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When her USA teammates were riding to a silver medal in the team pursuit at the 2016 Olympic Games in Rio, Williams only was making her first pedal strokes into cycling. It would be two years before she discovered track cycling, and would become part of the multi-rider Olympic project.
The one-year postponement allowed the 26-year-old to drastically expand on her experience on the track.
“The year delay because of COVID has been really good for me because I’ve now effectively doubled the time I’ve had to train,” Williams told VeloNews. “I’ve had no distractions and all I’ve been doing is training to make the Olympic team. It’s my exclusive goal. I feel really lucky.”
After initially testing herself out in cyclocross and then moving to road racing — where she now races with Rally Cycling — Williams made her first forays into track cycling during the winter of 2018-2019. Since then, she splits her time between the pavement and the boards.
However, the halt to a lot of road events in the wake of the coronavirus pandemic gave her the chance to really focus her efforts on the team pursuit.
“I’ve started working with the national team coaches exclusively. Before, I had an independent road coach. Now that I’m not racing on the road so much, I’m just doing track specific training. My volume has shot up and my training load has really increased. My track time has really increased,” Williams said.
“I’ve probably spent more time on the track than anyone else on the long team this year. So, I think that all of that has really helped me improve.”
Williams rocketed to success in cycling, and she won her first world title in the team pursuit just a year after she first ventured onto the boards. Her appearance at the top level does not come totally out of the blue, however.
Prior to her switch to bikes, Williams was an accomplished runner at high school and in college. Her experiences in training for specific events and the physical attributes that come with it have given her something to build on.
“People say to me that I’m so lucky that I was good at cycling so quickly, but I’ve been an endurance athlete for almost my entire life,” Williams told VeloNews. “It’s not like I just picked something up and started it. But at the same time, I feel like I’m lucky to be able to transition to all these cycling disciplines and have some success. Any of my track success has to be attributed to Gary Sutton our coach.”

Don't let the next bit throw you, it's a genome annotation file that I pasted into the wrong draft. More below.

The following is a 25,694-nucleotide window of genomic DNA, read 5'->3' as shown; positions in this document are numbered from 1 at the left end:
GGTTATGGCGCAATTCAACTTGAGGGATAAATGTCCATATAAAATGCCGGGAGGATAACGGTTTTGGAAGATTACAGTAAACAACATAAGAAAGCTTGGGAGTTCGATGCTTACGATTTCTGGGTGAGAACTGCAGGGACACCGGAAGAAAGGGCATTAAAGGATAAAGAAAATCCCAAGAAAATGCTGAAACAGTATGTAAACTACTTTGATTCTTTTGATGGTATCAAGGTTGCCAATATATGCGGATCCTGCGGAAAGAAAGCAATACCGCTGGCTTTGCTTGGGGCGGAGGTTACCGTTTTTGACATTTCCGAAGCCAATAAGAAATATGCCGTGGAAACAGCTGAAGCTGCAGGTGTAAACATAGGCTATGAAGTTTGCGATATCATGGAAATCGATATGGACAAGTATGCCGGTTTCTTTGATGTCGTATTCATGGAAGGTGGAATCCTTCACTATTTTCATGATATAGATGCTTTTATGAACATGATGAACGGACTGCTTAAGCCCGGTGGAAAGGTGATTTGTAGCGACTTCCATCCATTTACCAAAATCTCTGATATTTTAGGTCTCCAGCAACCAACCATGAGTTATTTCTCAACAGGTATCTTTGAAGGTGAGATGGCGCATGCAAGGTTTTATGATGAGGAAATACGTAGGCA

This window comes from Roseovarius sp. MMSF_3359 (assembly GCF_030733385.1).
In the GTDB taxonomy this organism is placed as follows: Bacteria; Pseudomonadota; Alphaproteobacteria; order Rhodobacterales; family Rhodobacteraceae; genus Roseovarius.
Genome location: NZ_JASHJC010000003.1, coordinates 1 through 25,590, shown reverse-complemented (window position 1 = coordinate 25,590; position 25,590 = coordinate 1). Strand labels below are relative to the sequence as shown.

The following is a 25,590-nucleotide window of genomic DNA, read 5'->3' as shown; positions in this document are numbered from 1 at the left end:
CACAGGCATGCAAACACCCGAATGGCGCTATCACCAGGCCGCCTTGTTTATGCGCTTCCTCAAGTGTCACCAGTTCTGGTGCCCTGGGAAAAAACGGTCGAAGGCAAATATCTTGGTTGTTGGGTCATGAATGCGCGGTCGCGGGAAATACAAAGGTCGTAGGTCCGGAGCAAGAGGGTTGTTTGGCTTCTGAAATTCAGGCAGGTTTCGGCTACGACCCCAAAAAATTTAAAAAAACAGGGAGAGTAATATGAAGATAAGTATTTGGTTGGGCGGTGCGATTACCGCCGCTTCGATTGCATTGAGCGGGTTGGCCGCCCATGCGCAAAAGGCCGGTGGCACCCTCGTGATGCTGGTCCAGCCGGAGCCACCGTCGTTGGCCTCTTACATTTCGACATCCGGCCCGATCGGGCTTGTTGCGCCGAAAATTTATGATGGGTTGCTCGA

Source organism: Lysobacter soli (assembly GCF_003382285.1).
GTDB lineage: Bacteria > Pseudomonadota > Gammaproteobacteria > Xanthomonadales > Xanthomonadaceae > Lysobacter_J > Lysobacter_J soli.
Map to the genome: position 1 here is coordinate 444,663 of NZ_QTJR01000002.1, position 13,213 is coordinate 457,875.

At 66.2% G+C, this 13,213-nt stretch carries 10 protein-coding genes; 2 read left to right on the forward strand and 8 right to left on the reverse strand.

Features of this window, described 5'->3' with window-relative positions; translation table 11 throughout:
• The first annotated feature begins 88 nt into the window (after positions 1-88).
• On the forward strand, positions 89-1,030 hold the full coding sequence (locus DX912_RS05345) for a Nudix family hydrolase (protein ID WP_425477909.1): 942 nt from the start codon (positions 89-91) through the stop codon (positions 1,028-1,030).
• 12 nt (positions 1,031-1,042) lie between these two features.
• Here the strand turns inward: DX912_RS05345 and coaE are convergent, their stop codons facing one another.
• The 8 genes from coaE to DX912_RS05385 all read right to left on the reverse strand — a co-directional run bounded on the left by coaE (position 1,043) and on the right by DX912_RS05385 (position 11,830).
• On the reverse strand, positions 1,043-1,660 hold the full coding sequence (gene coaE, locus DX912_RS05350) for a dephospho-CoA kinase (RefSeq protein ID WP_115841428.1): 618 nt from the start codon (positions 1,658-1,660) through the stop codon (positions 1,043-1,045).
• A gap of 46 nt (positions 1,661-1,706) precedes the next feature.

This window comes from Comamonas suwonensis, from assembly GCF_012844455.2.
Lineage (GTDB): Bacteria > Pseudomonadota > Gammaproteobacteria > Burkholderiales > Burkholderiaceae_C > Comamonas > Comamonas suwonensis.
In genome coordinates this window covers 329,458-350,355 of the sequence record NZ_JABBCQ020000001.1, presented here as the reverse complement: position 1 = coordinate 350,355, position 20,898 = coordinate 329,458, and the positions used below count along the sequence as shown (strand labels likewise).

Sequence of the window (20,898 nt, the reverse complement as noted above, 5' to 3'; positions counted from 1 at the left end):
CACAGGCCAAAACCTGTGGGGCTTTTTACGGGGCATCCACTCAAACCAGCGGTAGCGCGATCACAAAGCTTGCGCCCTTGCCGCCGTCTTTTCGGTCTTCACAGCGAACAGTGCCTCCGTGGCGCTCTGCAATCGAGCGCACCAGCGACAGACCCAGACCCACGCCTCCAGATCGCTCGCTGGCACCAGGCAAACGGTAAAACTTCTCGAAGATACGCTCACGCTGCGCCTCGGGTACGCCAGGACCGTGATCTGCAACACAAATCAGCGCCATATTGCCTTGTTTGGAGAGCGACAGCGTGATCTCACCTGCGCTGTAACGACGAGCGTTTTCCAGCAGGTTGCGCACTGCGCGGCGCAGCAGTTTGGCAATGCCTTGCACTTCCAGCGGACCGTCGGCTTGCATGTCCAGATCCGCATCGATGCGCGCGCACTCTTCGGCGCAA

Running background a perfect fit on boards
The team pursuit, in particular, allowed Williams to draw on her experience as a runner, where she specialized in middle distance events. The short, yet sharp effort required for the discipline is perfect for her already well-developed skill set.
“I was a runner for almost a decade before. I ran in the university division one and my specialty was the 1,500m, so I’m used to doing a four-minute event. When I started cycling, I didn’t know anything about cycling. I just knew about road racing because I’d watched it growing up,” Williams said.
“Once I learned what track was, I was like ‘Oh there’s a four-minute event, that’s interesting.’ If you look at the physiological side of it, it’s certainly the event I’m most suited to. My five-minute power is really good. I’m not a great sprinter, but I also don’t have incredible 20-minute power, either. It sits right in my sweet spot.”
Expectations will be high for the USA women’s pursuit team after several dominating performances over since that silver medal in Rio.
Competition for places is tough with nine riders earning an automatic nomination to the long team, but Williams’ part in the gold-winning line-up at the world championships in Berlin last year gives her confidence she will secure a spot.
For Williams, this year’s Olympic Games is more than just a sporting spectacle. It will be an outlet for a lot of people after nearly two years of tough coronavirus restrictions for so many around the world.
“It’s really important for the Olympics to happen. Obviously, I’m personally invested but I think as long as a safe production of the Olympics can happen then it should,” she said. “You open the news and there’s so much [stuff is] happening. We need something positive and that really can’t be understated.
“I think for me the Olympics is definitely a political event, but I think more than anything this year with COVID, the Olympics is a great opportunity for a demonstration of international unity.”